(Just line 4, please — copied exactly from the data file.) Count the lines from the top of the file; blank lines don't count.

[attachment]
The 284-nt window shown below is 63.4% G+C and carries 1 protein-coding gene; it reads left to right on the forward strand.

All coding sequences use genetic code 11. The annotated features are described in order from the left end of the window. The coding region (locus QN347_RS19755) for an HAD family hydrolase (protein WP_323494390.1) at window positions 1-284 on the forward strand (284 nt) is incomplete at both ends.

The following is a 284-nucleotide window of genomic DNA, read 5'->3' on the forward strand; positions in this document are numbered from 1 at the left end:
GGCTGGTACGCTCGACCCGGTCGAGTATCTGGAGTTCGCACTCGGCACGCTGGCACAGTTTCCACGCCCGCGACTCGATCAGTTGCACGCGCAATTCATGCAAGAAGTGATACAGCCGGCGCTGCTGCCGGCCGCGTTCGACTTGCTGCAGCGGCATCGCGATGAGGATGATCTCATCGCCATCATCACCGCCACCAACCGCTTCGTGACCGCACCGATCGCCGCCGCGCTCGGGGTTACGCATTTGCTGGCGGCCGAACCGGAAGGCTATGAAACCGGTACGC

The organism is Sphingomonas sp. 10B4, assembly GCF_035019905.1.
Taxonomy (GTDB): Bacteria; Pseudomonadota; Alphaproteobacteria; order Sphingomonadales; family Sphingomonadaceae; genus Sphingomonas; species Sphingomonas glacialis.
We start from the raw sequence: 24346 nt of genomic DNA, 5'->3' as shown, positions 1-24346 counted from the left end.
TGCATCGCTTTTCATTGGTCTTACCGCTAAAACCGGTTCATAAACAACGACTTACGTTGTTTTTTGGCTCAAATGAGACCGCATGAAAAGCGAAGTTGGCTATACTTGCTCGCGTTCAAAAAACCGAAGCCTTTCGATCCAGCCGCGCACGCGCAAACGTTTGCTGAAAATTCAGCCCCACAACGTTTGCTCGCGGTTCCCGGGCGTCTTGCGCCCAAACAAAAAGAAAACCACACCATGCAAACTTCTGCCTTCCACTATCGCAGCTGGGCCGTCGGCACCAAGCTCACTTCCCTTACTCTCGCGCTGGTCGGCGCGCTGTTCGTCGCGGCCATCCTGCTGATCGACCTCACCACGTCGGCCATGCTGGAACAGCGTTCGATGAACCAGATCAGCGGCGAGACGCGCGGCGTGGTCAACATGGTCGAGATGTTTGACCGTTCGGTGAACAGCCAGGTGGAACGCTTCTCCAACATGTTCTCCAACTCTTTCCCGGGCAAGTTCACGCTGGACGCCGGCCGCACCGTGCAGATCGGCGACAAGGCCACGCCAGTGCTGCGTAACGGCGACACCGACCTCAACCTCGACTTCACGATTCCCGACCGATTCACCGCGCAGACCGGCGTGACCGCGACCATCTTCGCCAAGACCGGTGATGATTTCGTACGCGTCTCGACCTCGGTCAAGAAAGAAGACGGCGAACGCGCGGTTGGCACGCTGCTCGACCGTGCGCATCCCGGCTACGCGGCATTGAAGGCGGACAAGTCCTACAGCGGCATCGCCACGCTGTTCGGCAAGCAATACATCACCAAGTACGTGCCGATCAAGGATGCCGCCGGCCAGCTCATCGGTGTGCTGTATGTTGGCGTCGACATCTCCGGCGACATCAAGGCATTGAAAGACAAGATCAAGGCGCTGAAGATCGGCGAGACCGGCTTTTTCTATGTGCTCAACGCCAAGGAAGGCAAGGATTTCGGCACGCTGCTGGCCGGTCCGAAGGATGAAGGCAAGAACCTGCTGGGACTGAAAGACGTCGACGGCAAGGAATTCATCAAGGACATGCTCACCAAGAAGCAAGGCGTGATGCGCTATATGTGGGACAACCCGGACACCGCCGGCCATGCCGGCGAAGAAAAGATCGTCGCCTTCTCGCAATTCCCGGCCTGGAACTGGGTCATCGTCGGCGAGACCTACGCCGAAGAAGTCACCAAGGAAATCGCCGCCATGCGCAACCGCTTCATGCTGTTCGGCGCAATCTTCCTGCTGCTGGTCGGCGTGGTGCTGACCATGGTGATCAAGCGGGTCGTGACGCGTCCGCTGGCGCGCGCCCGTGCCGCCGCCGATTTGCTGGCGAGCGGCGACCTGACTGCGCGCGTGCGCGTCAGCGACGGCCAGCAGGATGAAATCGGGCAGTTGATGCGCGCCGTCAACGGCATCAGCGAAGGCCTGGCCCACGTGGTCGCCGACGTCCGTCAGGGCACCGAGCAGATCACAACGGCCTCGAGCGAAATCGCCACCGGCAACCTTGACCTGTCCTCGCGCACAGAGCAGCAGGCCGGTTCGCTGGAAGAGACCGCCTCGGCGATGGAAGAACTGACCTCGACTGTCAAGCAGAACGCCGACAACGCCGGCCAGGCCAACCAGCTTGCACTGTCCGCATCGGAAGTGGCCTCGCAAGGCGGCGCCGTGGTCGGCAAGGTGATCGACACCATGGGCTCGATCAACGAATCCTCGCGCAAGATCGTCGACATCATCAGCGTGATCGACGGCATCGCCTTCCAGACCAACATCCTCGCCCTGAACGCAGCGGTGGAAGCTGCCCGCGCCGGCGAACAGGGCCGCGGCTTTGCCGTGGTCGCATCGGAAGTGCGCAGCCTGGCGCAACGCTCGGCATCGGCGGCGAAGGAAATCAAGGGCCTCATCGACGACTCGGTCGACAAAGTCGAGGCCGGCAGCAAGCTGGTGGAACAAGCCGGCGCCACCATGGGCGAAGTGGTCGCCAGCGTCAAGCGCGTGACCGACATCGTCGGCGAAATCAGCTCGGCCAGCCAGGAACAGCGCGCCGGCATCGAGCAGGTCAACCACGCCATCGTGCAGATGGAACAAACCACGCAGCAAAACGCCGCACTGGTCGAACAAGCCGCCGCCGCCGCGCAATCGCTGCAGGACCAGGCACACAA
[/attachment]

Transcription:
GGCTGGTACGCTCGACCCGGTCGAGTATCTGGAGTTCGCACTCGGCACGCTGGCACAGTTTCCACGCCCGCGACTCGATCAGTTGCACGCGCAATTCATGCAAGAAGTGATACAGCCGGCGCTGCTGCCGGCCGCGTTCGACTTGCTGCAGCGGCATCGCGATGAGGATGATCTCATCGCCATCATCACCGCCACCAACCGCTTCGTGACCGCACCGATCGCCGCCGCGCTCGGGGTTACGCATTTGCTGGCGGCCGAACCGGAAGGCTATGAAACCGGTACGC